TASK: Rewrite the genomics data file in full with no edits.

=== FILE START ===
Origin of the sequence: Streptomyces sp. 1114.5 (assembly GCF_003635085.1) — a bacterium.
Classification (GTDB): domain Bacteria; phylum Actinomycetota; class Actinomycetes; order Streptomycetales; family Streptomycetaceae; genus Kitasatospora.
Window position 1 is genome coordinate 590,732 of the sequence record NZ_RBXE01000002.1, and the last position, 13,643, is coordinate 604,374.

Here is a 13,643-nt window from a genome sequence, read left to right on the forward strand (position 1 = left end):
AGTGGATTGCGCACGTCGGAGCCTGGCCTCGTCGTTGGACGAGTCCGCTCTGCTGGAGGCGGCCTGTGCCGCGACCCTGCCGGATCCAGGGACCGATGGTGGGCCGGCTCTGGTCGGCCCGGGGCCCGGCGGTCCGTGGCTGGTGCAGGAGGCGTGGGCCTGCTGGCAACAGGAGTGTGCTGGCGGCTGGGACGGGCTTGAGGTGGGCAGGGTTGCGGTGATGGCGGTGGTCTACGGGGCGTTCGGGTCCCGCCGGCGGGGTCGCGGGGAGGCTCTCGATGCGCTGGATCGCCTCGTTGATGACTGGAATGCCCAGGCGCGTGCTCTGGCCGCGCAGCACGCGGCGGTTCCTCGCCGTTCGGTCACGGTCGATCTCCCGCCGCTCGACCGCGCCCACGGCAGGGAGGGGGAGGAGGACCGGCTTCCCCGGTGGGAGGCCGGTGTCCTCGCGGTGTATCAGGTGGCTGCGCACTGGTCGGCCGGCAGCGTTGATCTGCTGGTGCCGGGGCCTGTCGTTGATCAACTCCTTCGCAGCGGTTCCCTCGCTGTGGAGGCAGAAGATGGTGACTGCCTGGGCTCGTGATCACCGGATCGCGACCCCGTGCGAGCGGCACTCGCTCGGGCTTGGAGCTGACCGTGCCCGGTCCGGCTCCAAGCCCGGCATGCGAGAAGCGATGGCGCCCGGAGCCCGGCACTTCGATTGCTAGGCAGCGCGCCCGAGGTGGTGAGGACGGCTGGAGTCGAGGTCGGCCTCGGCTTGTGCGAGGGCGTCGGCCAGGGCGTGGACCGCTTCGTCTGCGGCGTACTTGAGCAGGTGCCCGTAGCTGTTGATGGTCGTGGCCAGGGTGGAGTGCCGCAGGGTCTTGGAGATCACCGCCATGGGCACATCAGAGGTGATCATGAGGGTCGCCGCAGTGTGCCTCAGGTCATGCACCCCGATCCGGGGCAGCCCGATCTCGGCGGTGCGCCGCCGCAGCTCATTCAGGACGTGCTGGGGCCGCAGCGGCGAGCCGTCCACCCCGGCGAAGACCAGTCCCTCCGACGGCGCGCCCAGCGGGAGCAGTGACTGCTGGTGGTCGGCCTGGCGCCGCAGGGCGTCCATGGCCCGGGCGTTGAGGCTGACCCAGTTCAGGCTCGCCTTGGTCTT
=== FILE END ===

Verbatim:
Origin of the sequence: Streptomyces sp. 1114.5 (assembly GCF_003635085.1) — a bacterium.
Classification (GTDB): domain Bacteria; phylum Actinomycetota; class Actinomycetes; order Streptomycetales; family Streptomycetaceae; genus Kitasatospora.
Window position 1 is genome coordinate 590,732 of the sequence record NZ_RBXE01000002.1, and the last position, 13,643, is coordinate 604,374.

Here is a 13,643-nt window from a genome sequence, read left to right on the forward strand (position 1 = left end):
AGTGGATTGCGCACGTCGGAGCCTGGCCTCGTCGTTGGACGAGTCCGCTCTGCTGGAGGCGGCCTGTGCCGCGACCCTGCCGGATCCAGGGACCGATGGTGGGCCGGCTCTGGTCGGCCCGGGGCCCGGCGGTCCGTGGCTGGTGCAGGAGGCGTGGGCCTGCTGGCAACAGGAGTGTGCTGGCGGCTGGGACGGGCTTGAGGTGGGCAGGGTTGCGGTGATGGCGGTGGTCTACGGGGCGTTCGGGTCCCGCCGGCGGGGTCGCGGGGAGGCTCTCGATGCGCTGGATCGCCTCGTTGATGACTGGAATGCCCAGGCGCGTGCTCTGGCCGCGCAGCACGCGGCGGTTCCTCGCCGTTCGGTCACGGTCGATCTCCCGCCGCTCGACCGCGCCCACGGCAGGGAGGGGGAGGAGGACCGGCTTCCCCGGTGGGAGGCCGGTGTCCTCGCGGTGTATCAGGTGGCTGCGCACTGGTCGGCCGGCAGCGTTGATCTGCTGGTGCCGGGGCCTGTCGTTGATCAACTCCTTCGCAGCGGTTCCCTCGCTGTGGAGGCAGAAGATGGTGACTGCCTGGGCTCGTGATCACCGGATCGCGACCCCGTGCGAGCGGCACTCGCTCGGGCTTGGAGCTGACCGTGCCCGGTCCGGCTCCAAGCCCGGCATGCGAGAAGCGATGGCGCCCGGAGCCCGGCACTTCGATTGCTAGGCAGCGCGCCCGAGGTGGTGAGGACGGCTGGAGTCGAGGTCGGCCTCGGCTTGTGCGAGGGCGTCGGCCAGGGCGTGGACCGCTTCGTCTGCGGCGTACTTGAGCAGGTGCCCGTAGCTGTTGATGGTCGTGGCCAGGGTGGAGTGCCGCAGGGTCTTGGAGATCACCGCCATGGGCACATCAGAGGTGATCATGAGGGTCGCCGCAGTGTGCCTCAGGTCATGCACCCCGATCCGGGGCAGCCCGATCTCGGCGGTGCGCCGCCGCAGCTCATTCAGGACGTGCTGGGGCCGCAGCGGCGAGCCGTCCACCCCGGCGAAGACCAGTCCCTCCGACGGCGCGCCCAGCGGGAGCAGTGACTGCTGGTGGTCGGCCTGGCGCCGCAGGGCGTCCATGGCCCGGGCGTTGAGGCTGACCCAGTTCAGGCTCGCCTTGGTCTT